For the partisans of Palestine, the climate has deteriorated lately. On her website,, Hebh Jamal, a US-Palestinian journalist residing in Germany relates as follows:

Over the past few years, the space for the defence of Palestine in Germany has shrunken considerably. Statements favourable to Palestine are automatically described as anti-Semitic and following the passage of the anti-BDS resolution in the German parliament in 2019, federal institutions have started labelling any action in support of the boycott as anti-Semitic. This has allowed universities, Länder governments and public institutions to deny Palestinians their freedom of expression and assembly.

Though the law designating BDS as anti-Semitic was ‘non-binding’, no sooner was it passed than the head of the Jewish Museum in Berlin, Peter Schafer, a specialist of Jewish studies appointed in 2014, announced his resignation. As described by Mairev Zonszen, an Israeli journalist based in Berlin at the time, ‘he took this decision after being subjected to severe pressure from the leaders of the Jewish community in Germany and the Israeli government who accused the Museum of being involved in anti-Israeli and anti-Jewish activities.’

What had he done wrong? ’A tweet from the Museum approving an article in the progressive daily Die Tagzeitung referring to a letter signed by 240 Jewish and Israeli specialists on anti-Semitism and the ‘Holocaust,’ rejecting the notion that BDS was anti-Semitic. Given such n atmosphere, one understands why so few activists, a few hundred perhaps, dare venture to support the boycott of Israel in Germany.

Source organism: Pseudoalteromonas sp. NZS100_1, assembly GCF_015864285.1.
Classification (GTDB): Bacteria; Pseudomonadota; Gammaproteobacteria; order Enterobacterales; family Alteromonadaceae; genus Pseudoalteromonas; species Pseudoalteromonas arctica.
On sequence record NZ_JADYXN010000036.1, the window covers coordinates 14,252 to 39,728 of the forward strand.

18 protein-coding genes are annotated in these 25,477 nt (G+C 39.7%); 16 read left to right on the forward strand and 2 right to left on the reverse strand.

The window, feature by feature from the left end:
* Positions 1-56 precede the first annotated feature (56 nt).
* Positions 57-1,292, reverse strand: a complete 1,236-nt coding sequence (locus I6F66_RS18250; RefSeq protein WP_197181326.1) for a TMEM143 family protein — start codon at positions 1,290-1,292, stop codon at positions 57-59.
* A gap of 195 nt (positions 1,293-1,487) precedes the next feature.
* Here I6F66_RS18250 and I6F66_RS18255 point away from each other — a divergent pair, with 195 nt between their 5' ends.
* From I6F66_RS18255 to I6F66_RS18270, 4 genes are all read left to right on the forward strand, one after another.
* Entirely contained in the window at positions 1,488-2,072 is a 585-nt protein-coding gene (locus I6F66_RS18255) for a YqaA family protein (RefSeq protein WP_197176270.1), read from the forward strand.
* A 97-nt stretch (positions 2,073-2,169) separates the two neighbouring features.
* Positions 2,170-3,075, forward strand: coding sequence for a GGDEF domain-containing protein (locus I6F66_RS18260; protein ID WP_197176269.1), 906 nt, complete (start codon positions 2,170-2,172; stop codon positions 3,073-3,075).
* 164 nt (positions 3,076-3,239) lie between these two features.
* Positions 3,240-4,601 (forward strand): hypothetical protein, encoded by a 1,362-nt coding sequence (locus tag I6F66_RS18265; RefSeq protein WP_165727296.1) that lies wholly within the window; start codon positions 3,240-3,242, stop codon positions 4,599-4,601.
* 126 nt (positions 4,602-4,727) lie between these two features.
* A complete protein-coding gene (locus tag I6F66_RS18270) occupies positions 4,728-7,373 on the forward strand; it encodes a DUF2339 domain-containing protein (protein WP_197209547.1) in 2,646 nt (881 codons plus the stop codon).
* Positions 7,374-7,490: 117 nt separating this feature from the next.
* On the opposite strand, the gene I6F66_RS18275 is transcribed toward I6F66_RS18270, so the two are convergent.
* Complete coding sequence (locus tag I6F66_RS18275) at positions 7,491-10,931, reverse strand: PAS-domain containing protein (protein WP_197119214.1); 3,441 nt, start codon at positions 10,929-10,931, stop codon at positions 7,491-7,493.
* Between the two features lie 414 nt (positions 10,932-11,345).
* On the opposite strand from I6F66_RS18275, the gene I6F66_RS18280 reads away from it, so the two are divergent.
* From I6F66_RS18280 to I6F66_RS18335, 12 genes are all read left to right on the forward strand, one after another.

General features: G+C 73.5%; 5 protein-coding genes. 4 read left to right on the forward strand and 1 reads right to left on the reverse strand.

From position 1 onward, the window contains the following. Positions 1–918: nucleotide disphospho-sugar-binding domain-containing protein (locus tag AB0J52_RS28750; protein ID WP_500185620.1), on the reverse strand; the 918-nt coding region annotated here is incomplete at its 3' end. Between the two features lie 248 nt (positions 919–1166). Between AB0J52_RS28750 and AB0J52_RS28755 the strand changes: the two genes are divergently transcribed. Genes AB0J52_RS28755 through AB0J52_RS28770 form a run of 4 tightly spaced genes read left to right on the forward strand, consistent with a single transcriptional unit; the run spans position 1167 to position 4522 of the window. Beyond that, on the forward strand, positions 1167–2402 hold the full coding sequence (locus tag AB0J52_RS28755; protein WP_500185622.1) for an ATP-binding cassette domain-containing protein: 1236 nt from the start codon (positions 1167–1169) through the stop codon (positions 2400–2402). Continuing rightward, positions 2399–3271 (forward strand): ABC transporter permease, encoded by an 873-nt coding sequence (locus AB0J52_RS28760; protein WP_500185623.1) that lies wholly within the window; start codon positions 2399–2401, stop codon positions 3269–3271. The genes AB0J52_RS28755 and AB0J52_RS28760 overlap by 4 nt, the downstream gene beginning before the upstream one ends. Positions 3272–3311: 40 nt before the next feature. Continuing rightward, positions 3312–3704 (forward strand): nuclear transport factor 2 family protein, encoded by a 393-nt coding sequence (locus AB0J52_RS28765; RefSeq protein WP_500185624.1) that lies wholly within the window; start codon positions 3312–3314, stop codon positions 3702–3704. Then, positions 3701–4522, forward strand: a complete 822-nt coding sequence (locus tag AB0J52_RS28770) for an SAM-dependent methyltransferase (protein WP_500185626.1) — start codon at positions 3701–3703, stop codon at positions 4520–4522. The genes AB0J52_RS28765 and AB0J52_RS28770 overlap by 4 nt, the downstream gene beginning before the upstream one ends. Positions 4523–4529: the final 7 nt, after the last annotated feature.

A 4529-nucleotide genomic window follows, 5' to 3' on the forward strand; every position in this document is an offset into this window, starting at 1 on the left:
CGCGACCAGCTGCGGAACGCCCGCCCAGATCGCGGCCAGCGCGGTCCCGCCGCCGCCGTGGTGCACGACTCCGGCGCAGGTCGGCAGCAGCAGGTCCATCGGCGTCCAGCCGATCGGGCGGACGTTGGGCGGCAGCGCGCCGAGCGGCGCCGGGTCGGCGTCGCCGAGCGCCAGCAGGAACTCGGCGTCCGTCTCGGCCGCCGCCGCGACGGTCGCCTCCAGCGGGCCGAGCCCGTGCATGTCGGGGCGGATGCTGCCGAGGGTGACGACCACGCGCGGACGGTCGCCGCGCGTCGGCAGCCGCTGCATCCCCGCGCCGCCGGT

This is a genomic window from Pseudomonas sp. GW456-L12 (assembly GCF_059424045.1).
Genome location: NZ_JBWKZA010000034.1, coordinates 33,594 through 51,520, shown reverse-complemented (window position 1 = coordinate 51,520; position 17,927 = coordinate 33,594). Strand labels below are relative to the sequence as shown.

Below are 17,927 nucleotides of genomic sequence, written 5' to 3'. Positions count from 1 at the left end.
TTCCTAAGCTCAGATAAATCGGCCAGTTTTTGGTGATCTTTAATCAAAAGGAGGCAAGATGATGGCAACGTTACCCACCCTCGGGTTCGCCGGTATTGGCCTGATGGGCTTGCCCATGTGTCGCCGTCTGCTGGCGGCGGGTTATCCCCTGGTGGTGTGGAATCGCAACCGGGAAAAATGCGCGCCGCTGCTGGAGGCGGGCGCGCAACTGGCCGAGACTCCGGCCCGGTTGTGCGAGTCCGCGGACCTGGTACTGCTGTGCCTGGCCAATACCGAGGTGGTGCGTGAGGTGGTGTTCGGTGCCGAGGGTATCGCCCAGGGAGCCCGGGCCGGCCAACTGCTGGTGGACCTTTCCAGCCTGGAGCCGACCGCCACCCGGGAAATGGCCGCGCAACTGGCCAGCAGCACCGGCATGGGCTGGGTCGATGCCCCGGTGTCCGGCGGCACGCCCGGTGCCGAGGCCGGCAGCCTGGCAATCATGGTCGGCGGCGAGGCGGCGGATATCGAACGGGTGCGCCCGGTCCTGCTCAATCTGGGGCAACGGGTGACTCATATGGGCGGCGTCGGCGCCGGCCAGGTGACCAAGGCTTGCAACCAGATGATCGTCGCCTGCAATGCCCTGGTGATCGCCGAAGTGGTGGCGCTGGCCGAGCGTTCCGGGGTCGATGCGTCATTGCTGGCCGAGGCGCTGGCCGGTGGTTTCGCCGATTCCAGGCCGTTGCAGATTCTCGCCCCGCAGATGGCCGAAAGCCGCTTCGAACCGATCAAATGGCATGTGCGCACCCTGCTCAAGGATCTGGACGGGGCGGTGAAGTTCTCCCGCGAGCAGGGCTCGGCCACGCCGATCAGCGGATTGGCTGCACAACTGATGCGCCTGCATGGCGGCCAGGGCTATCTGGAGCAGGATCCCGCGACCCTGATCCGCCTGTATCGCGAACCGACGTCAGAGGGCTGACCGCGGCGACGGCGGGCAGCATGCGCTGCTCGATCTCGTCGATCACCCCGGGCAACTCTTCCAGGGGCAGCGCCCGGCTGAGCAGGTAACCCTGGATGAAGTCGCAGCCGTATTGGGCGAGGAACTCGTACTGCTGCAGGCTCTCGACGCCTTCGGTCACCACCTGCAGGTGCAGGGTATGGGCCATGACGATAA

Hebh Jamal also quotes an Israeli economist living in Germany, Shir Hever, who suffered from this censorship:

I am not the first, nor am I likely to be the last to have been silenced with this tactic. Germany is a democratic country, but when it comes to Israel and Palestine, things are less clear.

Several conferences scheduled recently in which non-Zionist Jews, some of them Israelis, were to speak were cancelled. In July 2022, shocked by accusations of anti-Semitism heard following a conference in which he had participated dealing with the misappropriation of the memory of the ‘holocaust,’ Abraham Burg, former president of the Israeli parliament and of the World Zionist Organisation, wrote an op-ed in Haaretz:

How has it come to this? Israel has made anti-Semitism a powerful diplomatic weapon. Its conservative government has considerably widened the concept. Every criticism is anti-Semitic; every adversary is an enemy; every enemy is Hitler; each tear is 1938.